method.
7. Calculate the ideal flow rate, Qi from the head difference between h1 and h3
using Equation 3.18.
8. Plot Qa Vs Qi and finally obtain the discharge coefficient, Cd which is the
slope.

Observations:

Volume Time Qa Water Head (mm)


(L) (s) (LPM) hA hB hC hD hE hF

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5.2 Experiment 2; Flow rate measurement with Venturi Meter:

Objective: To measure flow rate with venturi meter

Procedures:

1. Perform the General Start-up Procedures in Section 4.1.


2. Withdraw the hypodermic tube from the test section.
3. Adjust the discharge valve to a high measurable flow rate.
4. After the level stabilizes, measure the water flow rate using volumetric
method and record the manometers reading.
5. Repeat step 4 with three other decreasing flow rates by regulating the venturi
discharge valve.
6. Calculate the venturi meter flow rate of each data by applying the discharge
coefficient obtained.
7. Compare the volumetric flow rate with venturi meter flow rate.

Observations:

Volume Time Qa Water Head (mm)


(L) (s) (LPM) hA hB hC hD hE hF

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Bernoullis Theorem Apparatus

5.3 Experiment 3; Bernoullis Theorem Demonstration:

Objective: To demonstrate Bernoullis Theorem

Procedures:

1. Perform the General Start-up Procedures in Section 4.1.


2. Check that all manometer tubings are properly connected to the corresponding
pressure taps and are air-bubble free.
3. Adjust the discharge valve to a high measurable flow rate.
4. After the level stabilizes, measure the water flow rate using volumetric
method.
5. Gently slide the hypodermic tube (total head measuring) connected to
manometer #H, so that its end reaches the cross section of the Venturi tube at
#A. Wait for some time and note down the readings from manometer #H and
#A. The reading shown by manometer #H is the sum of the static head and
velocity heads, i.e. the total (or stagnation) head (h*), because the hypodermic
tube is held against the flow of fluid forcing it to a stop (zero velocity). The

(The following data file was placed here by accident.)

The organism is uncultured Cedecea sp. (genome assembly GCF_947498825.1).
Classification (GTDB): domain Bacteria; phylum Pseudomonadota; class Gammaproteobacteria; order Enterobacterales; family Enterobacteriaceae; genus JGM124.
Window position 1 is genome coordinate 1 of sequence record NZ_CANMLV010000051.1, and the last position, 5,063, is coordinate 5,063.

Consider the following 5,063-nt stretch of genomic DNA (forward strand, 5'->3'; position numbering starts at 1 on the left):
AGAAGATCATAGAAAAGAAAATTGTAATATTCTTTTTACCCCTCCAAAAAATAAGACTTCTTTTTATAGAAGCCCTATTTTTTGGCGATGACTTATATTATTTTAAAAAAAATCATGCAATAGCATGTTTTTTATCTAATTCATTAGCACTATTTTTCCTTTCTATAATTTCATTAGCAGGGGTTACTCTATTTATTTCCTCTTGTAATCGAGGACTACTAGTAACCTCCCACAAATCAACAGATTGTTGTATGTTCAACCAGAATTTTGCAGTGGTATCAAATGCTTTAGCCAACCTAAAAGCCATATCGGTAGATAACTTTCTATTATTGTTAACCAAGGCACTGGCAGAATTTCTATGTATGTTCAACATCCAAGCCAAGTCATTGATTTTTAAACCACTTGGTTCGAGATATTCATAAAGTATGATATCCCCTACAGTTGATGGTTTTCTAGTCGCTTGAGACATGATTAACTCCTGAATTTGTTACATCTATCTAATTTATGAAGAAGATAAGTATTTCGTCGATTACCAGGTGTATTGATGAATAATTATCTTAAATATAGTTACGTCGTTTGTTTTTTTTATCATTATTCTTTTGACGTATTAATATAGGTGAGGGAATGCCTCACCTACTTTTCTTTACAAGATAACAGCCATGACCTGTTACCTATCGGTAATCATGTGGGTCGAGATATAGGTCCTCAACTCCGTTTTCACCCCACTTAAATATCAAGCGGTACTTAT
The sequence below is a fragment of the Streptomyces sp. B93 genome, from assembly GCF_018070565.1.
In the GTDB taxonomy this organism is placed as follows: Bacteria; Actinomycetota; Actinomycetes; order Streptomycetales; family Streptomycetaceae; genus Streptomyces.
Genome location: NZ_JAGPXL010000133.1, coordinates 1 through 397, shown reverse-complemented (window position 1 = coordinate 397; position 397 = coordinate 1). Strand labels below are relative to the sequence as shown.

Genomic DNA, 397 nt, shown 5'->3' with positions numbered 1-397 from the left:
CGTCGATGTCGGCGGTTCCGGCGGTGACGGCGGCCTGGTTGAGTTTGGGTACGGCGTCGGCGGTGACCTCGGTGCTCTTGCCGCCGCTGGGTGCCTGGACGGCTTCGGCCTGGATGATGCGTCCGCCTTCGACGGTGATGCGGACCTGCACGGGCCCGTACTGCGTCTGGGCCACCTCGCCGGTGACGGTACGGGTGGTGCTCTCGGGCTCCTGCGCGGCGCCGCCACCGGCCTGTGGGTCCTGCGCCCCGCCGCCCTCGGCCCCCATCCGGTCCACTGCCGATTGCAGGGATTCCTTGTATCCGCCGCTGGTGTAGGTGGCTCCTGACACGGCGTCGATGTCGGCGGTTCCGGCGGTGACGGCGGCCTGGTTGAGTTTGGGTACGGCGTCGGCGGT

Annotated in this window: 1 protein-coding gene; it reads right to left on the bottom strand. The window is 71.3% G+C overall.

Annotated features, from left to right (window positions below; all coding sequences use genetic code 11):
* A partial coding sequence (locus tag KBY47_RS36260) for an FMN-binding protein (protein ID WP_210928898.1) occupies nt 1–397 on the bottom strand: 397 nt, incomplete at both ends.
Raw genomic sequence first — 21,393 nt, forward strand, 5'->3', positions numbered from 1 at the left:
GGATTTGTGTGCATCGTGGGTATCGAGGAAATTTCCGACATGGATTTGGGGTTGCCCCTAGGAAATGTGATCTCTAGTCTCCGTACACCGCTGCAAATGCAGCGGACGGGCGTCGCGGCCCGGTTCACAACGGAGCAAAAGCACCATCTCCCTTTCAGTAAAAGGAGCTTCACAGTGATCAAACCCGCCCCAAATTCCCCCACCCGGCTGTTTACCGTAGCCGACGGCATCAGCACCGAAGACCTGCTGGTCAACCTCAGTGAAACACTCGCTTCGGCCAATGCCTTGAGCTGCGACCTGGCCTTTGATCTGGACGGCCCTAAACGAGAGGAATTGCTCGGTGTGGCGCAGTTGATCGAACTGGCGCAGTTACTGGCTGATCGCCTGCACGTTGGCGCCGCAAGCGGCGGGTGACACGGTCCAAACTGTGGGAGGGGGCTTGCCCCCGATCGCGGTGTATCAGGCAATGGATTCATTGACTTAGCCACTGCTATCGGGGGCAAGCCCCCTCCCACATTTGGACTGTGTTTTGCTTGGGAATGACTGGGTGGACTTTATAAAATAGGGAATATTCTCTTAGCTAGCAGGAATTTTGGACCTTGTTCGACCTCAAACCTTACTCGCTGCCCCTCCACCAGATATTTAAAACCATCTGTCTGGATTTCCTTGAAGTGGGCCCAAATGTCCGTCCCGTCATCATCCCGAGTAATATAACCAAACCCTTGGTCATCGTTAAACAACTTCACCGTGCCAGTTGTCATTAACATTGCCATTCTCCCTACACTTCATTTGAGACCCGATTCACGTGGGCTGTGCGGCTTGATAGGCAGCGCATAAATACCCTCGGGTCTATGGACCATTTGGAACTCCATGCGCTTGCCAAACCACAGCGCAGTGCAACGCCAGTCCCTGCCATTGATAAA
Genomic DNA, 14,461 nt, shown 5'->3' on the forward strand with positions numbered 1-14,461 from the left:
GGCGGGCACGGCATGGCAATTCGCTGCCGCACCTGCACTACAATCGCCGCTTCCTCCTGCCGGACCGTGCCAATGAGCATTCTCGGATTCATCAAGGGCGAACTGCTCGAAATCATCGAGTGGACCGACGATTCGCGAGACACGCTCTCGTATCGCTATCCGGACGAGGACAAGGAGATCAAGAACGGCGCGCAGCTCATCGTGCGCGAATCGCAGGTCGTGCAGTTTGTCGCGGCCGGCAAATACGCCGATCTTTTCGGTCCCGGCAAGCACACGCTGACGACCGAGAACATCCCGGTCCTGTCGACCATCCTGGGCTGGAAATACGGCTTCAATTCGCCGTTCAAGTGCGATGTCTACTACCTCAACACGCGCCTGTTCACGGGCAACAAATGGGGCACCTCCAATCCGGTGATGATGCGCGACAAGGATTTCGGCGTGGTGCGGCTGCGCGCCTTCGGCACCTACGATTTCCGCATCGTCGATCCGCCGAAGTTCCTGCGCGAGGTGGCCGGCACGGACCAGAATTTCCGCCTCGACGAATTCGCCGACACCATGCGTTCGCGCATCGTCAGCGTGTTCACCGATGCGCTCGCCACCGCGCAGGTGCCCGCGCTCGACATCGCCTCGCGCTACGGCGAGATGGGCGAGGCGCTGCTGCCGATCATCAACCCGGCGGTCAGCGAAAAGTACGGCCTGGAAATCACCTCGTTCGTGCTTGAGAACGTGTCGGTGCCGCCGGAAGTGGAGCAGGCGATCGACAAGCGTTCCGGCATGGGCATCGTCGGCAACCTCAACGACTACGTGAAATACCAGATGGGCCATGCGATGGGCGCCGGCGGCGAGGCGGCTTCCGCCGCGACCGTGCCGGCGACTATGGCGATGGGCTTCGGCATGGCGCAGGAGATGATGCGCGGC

reading in manometer #A measures just the pressure head (hi) because it is
connected to the Venturi tube pressure tap, which does not obstruct the flow,
thus measuring the flow static pressure.
6. Repeat step 5 for other cross sections (#B, #C, #D, #E and #F).
7. Repeat step 3 to 6 with three other decreasing flow rates by regulating the
venturi discharge valve.
8. Calculate the velocity, ViB using the Bernoullis equation where;

ViB 2 g (h8 h i )

9. Calculate the velocity, ViC using the continuity equation where

ViC = Qav / Ai

10. Determined the difference between two calculated velocities.


Observations:

Cross Using Continuity


Using Bernoulli equation Difference
Section equation
ViC =
h* = hH hi = hA ViB =[2*g*(h* - hi )] Ai = Di2 /4 ViB-ViC
i 2 Qav/Ai
(mm) (mm) (m/s) (m ) (m/s)
(m/s)
A
B
C
D
E
F

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Bernoullis Theorem Apparatus

6 MAINTENANCE AND SAFETY PRECAUTIONS:

1. It is important to drain all water from the apparatus when not in use. The apparatus
should be stored properly to prevent damage.
2. Any manometer tube, which does not fill with water or slow fill, indicates that
tapping or connection of the manometer is blocked. To remove the obstacle,
disconnect the flexible connection tube and blow through.
3. The apparatus should not be exposed to any shock and stresses.
4. Always wear protective clothing, shoes, helmet and goggles throughout the